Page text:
The joint venture of the German SMS group and DP World from Dubai has a high-bay warehouse at its core, with direct access to each individual transport box
Boxbay is the name of a new system for storing and handling containers in port terminals. The procedure is easy to explain, because it combines different well-known techniques: it is basically a high-bay warehouse in which the containers are placed by machine. The system always knows where a transport box is located so that the box can be removed and loaded onto the next ship, for example, faster than before.
The process was developed in a joint venture between the SMS group with headquarters in Düsseldorf, Germany and the logistics company DP World in Dubai. Both contributed their special know-how.
The previous weak points in container handling within a port were as follows: Normally, up to 6 of these steel boxes, some of which are 12 m long, are stacked on top of each other when they have been unloaded from a ship. As a result, these towers often have to be restacked when the next cargo is assembled for an outgoing ship.
The reason for this is again that space is very limited in the ports – which is why the
containers have to be stacked and cannot simply be placed next to each other. All in all, with Boxbay, three times as many containers could be stacked on the same floor as usual.
This often time-consuming rearranging collides with another fact: modern container gantry cranes – those long arms that protrude from the quay over the ship side by side and on which the cranes with the containers on hooks move back and forth – are now very fast and precise, but this does not match the slowness of assembling the cargo.
With Boxbay this can now be changed.
This high-bay warehouse has 11 levels – so almost twice as many containers fit on top of each other as in a normal stack. A shelf can be about 50 m high. The juxtaposition of the individual rows is very space-saving.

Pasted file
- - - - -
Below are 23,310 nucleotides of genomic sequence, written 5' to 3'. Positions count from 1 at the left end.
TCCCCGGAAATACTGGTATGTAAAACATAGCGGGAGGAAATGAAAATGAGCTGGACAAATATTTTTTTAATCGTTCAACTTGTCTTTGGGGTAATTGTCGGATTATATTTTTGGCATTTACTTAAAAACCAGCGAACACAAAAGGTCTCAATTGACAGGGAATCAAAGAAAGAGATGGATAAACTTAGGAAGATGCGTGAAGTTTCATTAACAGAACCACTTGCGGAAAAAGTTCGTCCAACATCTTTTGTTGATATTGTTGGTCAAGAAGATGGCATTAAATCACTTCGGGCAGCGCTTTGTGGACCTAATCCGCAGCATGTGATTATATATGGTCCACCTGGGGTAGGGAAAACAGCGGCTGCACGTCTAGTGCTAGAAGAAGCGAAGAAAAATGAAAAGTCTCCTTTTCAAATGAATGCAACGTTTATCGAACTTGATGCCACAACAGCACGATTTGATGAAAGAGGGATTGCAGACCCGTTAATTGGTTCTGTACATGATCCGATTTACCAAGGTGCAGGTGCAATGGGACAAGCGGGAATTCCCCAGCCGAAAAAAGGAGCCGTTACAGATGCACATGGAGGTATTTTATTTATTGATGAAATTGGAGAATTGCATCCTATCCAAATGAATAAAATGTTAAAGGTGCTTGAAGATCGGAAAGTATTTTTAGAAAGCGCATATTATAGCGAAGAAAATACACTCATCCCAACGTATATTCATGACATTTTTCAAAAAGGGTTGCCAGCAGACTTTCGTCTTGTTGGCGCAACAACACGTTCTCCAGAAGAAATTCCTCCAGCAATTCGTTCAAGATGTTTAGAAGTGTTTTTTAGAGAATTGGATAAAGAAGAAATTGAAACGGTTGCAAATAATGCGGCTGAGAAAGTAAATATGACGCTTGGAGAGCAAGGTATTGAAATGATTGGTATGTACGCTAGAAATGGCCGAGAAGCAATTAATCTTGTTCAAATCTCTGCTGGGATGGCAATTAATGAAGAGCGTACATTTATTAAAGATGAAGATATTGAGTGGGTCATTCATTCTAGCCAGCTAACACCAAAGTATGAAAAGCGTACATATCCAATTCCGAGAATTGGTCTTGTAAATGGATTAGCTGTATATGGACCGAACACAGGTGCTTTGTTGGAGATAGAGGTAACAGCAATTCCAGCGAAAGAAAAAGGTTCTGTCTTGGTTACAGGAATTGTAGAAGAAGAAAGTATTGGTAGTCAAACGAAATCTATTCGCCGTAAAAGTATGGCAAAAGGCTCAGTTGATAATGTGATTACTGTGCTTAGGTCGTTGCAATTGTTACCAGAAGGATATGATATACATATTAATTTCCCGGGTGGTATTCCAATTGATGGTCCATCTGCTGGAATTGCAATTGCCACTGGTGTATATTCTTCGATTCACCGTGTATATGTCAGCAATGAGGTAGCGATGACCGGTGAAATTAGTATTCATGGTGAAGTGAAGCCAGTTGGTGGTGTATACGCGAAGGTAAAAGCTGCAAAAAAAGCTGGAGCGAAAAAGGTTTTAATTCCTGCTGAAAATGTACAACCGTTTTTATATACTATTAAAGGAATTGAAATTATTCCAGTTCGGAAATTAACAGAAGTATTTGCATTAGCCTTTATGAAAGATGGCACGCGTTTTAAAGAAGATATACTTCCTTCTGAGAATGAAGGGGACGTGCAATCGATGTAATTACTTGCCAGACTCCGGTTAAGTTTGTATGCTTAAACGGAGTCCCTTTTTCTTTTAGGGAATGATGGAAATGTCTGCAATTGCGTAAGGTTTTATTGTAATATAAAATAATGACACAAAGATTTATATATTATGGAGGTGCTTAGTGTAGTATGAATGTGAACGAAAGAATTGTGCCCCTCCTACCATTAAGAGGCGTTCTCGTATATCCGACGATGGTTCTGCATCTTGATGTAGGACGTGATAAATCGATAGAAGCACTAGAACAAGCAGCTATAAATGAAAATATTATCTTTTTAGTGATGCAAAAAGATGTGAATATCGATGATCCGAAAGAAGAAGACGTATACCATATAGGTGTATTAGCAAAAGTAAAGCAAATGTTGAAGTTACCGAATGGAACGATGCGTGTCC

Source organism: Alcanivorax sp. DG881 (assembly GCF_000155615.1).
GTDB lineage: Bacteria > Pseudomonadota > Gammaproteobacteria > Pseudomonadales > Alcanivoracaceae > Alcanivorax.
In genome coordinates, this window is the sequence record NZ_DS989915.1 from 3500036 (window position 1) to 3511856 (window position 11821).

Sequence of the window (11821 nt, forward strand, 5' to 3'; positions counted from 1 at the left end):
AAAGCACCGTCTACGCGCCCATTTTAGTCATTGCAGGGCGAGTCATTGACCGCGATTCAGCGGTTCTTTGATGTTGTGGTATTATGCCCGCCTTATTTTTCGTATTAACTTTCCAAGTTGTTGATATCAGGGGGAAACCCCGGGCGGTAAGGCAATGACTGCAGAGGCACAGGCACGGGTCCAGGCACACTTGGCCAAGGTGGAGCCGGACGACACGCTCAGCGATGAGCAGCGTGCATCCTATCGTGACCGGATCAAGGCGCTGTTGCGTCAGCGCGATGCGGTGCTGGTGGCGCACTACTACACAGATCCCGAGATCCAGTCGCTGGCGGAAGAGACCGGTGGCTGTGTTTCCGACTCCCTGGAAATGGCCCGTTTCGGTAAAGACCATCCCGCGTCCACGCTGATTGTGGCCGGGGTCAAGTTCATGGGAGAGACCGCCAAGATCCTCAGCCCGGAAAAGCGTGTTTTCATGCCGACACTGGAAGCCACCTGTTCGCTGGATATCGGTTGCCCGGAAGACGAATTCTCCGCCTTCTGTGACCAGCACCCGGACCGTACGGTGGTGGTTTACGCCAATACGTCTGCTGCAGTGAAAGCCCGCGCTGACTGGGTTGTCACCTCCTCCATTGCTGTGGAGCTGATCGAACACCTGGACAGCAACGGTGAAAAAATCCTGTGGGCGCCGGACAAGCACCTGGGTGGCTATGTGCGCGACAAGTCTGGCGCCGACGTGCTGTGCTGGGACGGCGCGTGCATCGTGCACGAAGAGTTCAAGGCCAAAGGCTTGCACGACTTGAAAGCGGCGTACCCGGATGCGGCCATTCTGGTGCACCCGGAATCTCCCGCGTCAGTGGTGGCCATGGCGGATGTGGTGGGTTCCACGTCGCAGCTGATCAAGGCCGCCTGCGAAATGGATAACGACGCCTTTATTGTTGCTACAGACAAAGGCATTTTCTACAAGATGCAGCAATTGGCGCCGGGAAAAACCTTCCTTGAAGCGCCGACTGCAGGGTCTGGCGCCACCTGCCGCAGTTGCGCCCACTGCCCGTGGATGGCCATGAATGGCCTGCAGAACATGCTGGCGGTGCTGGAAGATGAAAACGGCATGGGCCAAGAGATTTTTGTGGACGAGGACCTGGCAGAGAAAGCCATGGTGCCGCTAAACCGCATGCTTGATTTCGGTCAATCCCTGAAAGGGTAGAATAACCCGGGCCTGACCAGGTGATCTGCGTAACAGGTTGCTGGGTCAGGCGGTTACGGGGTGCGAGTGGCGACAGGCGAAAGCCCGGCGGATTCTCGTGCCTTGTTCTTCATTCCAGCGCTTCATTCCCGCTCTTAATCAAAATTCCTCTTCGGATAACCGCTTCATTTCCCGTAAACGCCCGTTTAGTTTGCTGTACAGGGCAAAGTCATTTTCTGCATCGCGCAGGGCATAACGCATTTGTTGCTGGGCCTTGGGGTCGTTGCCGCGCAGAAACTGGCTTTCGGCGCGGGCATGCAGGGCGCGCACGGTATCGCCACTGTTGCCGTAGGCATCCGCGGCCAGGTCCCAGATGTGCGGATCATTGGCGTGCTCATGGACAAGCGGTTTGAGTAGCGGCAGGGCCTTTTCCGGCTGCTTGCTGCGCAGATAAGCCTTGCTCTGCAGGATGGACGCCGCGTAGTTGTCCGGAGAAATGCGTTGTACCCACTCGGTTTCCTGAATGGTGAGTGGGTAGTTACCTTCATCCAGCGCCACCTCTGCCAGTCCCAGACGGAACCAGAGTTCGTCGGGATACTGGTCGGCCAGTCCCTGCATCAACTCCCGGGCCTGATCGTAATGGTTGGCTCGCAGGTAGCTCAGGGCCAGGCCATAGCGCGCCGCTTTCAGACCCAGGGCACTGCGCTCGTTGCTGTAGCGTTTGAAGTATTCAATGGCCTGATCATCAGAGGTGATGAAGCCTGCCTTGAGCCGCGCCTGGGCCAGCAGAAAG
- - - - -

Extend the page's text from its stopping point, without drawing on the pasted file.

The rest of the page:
If you look at the details, you can see how clever the system is:
* Special lifting machines, called Stacker Cranes, lift and push the container to its place in the rack or remove it from there, from both sides of the rack;
* The container is transported to and from the rack at ground level by a railroad track, which drives the rack in a circle at its foot. It brings the transport crate to the respective transfer point: this can be a container bridge that lifts the crate over the ship and places it there, or it can be the loading station for further transport by truck or train;
* the whole system is designed for minimum material consumption: the racking places do not have floors, because they only need lateral guides on which the container is placed; the system is designed for standard containers 20 feet and 40 feet;
* the energy for the operation comes from solar cells on the roof of the system or is recovered when the boxes are brought down from their rack space (comparable to the braking of a subway);
* finally: the system does not need light because the computer controls everything – the container terminals in the large ports, which were once brightly lit at night, can work with the novel high-bay warehouse, at least in principle, in complete darkness.
“Boxbay can increase the storage capacity in the container port by more than three times and the handling speed at the quay by more than 20%,“ according to SMS griup’s press release. Testing of a pilot facility at the Jebel Ali port terminal in Dubai began in September 2020.
As a reminder of the dimensions we’re talking about: the big ones among modern container ships transport almost 24,000 boxes in a single trip.
(24.12.2020, USA: 12.24.2020)